"I think there's already been some bargain hunting in Dell. ... And after yesterday and this morning -- the

Nasdaq

and

S&P

futures just got crushed -- we're seeing something of an oversold downfare," Volk said around 10:20 a.m. EST, when the Dow first blipped above the flatline. "But it's more of a technical rally, more academic. The level of least resistance is still down. The market will try to rally and it will fail. I am still surprised at the market's resiliency -- I thought we'd be down 100."

The Dow lately was up 38 to 9335, off its session high of 9365.54 but well up from its session low of 9219.20. Pushing the blue-chip index higher were

American Express

(AXP) - Get Report

,

General Electric

(GE) - Get Report

and

General Motors

(GM) - Get Report

.

The broader

S&P 500

was up 4 to 1246, while the small-cap

Russell 2000

was down 1 to 395. The

Dow Jones Utility Average

was up 5 to 293. Thanks to strength among airlines, the

Dow Jones Transportation Average

was up 48 to 3169.

But the

Nasdaq Composite Index

was hurting, although not as badly as this morning. The tech-fattened proxy lately was down 15 to 2299, off its session low of 2276.28.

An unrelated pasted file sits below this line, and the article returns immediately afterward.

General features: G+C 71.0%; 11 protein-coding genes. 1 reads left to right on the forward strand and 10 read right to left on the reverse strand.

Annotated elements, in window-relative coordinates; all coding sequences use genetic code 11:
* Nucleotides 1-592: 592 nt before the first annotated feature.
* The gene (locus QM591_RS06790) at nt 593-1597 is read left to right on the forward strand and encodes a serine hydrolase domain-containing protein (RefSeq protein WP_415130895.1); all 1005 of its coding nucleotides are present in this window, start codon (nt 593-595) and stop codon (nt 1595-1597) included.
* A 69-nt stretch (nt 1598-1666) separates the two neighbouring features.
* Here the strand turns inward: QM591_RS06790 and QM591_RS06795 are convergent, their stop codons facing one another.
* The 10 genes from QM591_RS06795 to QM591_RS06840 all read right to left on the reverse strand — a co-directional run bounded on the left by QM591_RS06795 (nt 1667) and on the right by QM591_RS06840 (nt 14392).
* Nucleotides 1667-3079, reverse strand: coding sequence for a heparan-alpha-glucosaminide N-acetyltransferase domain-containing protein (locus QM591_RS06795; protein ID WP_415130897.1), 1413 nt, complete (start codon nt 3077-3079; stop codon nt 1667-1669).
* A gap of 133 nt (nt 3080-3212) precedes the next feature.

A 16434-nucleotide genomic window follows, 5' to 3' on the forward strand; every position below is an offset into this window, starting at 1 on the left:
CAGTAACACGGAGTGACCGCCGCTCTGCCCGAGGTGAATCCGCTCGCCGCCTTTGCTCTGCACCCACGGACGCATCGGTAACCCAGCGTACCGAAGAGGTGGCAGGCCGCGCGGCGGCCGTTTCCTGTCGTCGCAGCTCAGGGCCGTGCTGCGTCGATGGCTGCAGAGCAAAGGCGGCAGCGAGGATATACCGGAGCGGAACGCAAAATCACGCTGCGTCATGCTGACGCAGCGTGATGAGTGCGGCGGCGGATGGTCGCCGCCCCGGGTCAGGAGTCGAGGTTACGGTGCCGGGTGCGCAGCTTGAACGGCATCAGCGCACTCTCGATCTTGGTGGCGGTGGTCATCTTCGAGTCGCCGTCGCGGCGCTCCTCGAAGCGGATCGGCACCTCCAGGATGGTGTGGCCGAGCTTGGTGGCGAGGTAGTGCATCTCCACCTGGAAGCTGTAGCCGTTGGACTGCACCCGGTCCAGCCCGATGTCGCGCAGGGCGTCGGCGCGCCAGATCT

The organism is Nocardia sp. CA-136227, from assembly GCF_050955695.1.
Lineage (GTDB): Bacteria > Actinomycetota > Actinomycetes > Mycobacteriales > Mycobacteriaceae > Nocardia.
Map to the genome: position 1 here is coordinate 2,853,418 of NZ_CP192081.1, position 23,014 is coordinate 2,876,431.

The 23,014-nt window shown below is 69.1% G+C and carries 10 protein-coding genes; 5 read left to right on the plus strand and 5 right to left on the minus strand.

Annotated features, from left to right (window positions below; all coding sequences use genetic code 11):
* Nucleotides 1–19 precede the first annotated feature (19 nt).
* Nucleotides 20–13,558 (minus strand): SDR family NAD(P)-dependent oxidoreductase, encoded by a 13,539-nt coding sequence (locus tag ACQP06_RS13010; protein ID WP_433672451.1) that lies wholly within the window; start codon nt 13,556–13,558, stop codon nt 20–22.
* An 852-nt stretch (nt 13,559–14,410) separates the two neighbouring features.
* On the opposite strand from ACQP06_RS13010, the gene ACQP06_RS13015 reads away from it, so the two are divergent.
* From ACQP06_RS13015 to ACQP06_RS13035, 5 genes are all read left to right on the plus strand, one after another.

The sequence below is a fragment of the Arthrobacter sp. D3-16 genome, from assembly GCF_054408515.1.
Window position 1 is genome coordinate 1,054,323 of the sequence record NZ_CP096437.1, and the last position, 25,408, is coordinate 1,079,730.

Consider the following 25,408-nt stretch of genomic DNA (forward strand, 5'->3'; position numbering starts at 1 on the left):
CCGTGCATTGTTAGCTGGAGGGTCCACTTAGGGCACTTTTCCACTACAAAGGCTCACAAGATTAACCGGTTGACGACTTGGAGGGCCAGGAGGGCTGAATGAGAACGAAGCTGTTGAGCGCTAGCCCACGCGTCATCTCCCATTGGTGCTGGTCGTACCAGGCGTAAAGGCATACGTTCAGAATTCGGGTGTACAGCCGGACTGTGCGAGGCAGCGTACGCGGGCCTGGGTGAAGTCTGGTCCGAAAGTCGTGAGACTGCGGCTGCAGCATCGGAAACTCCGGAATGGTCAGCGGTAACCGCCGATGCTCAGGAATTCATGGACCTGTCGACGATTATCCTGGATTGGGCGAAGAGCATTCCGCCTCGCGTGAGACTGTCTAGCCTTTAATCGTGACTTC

Despite the Nasdaq's bloodletting, Internet stocks were picking up steam. Thanks in part to another

America Online

(AOL)

deal and a bounce in the recently beaten up

Yahoo!

(YHOO)

,

TheStreet.com Internet Sector

index was up 3 to 475. The

TheStreet.com E-Commerce Index

, however, was losing 1 to 98.

Market internals remained negative. On the

New York Stock Exchange

, decliners were leading advancers 1,543 to 1,309 on 398 million shares. The downs had the ups 2,240 to 1,414 on 509 million shares in

Nasdaq Stock Market

activity.

The bond market was taking a rest from recent drama, with the 30-year Treasury up 9/32 to 98 28/32, sending its yield down to 5.33%. (For more on the fixed-income market, see today's early

Bond Focus.)

Robert Froehlich, chief investment strategist at

Scudder Kemper Investments

in Chicago, remains optimistic about tech leadership and bullish on the market at large. He sees the Dow reaching somewhere near 9500 or 9600 once first-quarter earnings reports begin. But for now, as the fourth-quarter earnings season winds down, the strategist sees more narrow, choppy trading but with an upward bias.